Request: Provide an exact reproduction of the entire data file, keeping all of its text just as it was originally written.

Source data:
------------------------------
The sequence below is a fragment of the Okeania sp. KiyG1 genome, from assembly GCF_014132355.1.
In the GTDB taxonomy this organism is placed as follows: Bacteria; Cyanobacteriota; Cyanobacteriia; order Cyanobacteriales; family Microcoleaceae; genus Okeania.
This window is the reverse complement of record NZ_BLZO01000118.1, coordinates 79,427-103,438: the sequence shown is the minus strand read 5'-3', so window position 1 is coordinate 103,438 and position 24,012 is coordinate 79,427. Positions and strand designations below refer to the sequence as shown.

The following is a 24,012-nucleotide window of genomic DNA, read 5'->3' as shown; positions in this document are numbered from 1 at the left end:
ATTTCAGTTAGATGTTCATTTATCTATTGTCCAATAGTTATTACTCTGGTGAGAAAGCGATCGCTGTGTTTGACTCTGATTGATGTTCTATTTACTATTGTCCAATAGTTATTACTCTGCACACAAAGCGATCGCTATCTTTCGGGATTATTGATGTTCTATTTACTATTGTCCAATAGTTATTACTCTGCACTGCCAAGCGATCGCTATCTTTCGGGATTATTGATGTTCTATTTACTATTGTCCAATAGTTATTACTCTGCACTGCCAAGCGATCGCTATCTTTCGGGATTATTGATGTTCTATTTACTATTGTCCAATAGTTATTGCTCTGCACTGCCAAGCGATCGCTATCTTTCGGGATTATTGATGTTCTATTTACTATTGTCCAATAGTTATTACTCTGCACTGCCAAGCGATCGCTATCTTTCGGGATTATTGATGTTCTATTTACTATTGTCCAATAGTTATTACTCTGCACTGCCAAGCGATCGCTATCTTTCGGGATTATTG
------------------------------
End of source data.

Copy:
The sequence below is a fragment of the Okeania sp. KiyG1 genome, from assembly GCF_014132355.1.
In the GTDB taxonomy this organism is placed as follows: Bacteria; Cyanobacteriota; Cyanobacteriia; order Cyanobacteriales; family Microcoleaceae; genus Okeania.
This window is the reverse complement of record NZ_BLZO01000118.1, coordinates 79,427-103,438: the sequence shown is the minus strand read 5'-3', so window position 1 is coordinate 103,438 and position 24,012 is coordinate 79,427. Positions and strand designations below refer to the sequence as shown.

The following is a 24,012-nucleotide window of genomic DNA, read 5'->3' as shown; positions in this document are numbered from 1 at the left end:
ATTTCAGTTAGATGTTCATTTATCTATTGTCCAATAGTTATTACTCTGGTGAGAAAGCGATCGCTGTGTTTGACTCTGATTGATGTTCTATTTACTATTGTCCAATAGTTATTACTCTGCACACAAAGCGATCGCTATCTTTCGGGATTATTGATGTTCTATTTACTATTGTCCAATAGTTATTACTCTGCACTGCCAAGCGATCGCTATCTTTCGGGATTATTGATGTTCTATTTACTATTGTCCAATAGTTATTACTCTGCACTGCCAAGCGATCGCTATCTTTCGGGATTATTGATGTTCTATTTACTATTGTCCAATAGTTATTGCTCTGCACTGCCAAGCGATCGCTATCTTTCGGGATTATTGATGTTCTATTTACTATTGTCCAATAGTTATTACTCTGCACTGCCAAGCGATCGCTATCTTTCGGGATTATTGATGTTCTATTTACTATTGTCCAATAGTTATTACTCTGCACTGCCAAGCGATCGCTATCTTTCGGGATTATTG